• Film

Why study at Roehampton

  • Roehampton is ranked the number one London university for Film, production and Photography (Guardian University Guide 2016). 
  • Work with leading filmmakers, film theorists and film historians.
  • Develop, shoot and exhibit your own drama and documentary films.
  • Easy access to world-class facilities including the British Film Institute.
  • Roehampton is ranked the best modern university in London (Sunday Times Good University Guide 2015) and the most research-intensive modern university in the UK (Research Excellence Framework 2014).

Course summary

Our leading film scholars and award-winning filmmakers will help you build a strong foundation for a career in film. You will explore film history, theory and production, and learn about the latest trends in digital and 3D cinema.

The course is both practical and theoretical. It covers everything from fiction to documentary, experimental film to world cinema, television to the internet, as well as screenwriting, animation and cinematography. You'll look beyond the story and consider how meaning is created through film language and visual aesthetics. You'll broaden and deepen your critical awareness of the diverse formal and experiential possibilities of cinema, both as they have developed in the past and as they are transforming in the contemporary moment.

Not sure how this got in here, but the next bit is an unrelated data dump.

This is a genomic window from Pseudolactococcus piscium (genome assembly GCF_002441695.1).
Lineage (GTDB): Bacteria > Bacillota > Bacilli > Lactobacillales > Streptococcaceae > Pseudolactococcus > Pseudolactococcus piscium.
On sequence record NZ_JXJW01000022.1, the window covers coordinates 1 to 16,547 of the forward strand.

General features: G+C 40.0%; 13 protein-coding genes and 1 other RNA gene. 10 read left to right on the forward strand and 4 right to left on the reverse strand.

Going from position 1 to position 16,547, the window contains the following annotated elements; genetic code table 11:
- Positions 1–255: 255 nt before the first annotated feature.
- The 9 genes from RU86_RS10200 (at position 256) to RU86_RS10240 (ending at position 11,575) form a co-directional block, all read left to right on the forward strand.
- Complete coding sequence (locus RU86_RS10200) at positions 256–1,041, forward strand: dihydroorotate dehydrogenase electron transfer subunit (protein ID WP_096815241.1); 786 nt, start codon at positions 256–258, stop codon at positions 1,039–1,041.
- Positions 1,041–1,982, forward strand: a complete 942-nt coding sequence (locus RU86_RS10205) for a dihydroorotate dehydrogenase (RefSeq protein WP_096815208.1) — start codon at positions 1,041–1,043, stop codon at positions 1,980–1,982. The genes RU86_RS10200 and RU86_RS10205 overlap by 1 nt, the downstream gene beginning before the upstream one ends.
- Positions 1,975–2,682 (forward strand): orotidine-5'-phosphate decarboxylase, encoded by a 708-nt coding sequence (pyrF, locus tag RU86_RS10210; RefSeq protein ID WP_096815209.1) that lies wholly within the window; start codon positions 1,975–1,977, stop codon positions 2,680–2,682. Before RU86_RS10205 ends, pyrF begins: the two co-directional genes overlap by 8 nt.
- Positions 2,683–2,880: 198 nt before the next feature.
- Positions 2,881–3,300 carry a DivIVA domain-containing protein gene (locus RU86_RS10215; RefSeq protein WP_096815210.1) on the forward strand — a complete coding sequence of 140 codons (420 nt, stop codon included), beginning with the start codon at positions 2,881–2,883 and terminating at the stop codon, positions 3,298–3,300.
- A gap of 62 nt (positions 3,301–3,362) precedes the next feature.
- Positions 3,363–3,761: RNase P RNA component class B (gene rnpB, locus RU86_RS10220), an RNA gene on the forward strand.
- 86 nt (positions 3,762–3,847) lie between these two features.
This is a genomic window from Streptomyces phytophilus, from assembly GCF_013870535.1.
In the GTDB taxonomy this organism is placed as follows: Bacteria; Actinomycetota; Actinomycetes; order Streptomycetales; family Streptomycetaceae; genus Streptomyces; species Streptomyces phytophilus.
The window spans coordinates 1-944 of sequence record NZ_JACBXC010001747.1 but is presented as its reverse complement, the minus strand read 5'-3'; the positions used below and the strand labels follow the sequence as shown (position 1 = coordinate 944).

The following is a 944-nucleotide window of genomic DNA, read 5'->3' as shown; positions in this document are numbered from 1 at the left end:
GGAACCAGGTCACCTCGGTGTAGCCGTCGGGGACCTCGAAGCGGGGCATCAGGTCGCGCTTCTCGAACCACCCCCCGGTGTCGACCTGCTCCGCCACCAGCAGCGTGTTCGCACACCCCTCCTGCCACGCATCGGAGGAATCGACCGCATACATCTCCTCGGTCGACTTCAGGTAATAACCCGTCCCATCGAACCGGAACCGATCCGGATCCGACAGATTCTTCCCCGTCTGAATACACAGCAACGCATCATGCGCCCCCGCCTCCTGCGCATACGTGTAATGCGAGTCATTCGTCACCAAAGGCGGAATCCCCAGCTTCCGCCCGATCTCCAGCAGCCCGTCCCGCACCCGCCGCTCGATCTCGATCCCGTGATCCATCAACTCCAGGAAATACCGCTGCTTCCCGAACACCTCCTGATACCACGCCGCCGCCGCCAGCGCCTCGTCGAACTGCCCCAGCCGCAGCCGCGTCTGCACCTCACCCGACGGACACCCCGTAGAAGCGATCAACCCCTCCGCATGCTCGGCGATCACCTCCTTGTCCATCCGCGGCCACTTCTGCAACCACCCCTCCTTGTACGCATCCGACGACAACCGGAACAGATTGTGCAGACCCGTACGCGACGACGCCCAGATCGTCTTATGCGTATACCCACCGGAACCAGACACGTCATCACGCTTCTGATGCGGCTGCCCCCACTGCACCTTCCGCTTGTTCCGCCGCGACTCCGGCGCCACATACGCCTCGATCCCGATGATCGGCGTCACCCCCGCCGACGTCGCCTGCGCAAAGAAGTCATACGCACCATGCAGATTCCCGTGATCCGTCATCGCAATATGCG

Right from your first term you'll be introduced to the use of video equipment, group work, key roles of the production team and facilities, and you will produce a short drama on digital video. As you move through the course you will be able to pick to focus on the theoretical study of film or the practical side of film. If you can't decide and enjoy both, you can continue to give both equal weighting. Students who choose the film production route have the opportunity to screen their film at the British Film Institute, Southbank (BFI) at the end of their third year.

We currently offer a module on career preparation, which will enable you to understand different career choices, refine your career interests, evaluate your own strengths and weaknesses and learn how to present a creditable application. There's also an opportunity to undertake a work placement in any area of the creative industries: TV, film, on-line and print media, arts and campaign organisations, museums, art galleries, theatres and community projects.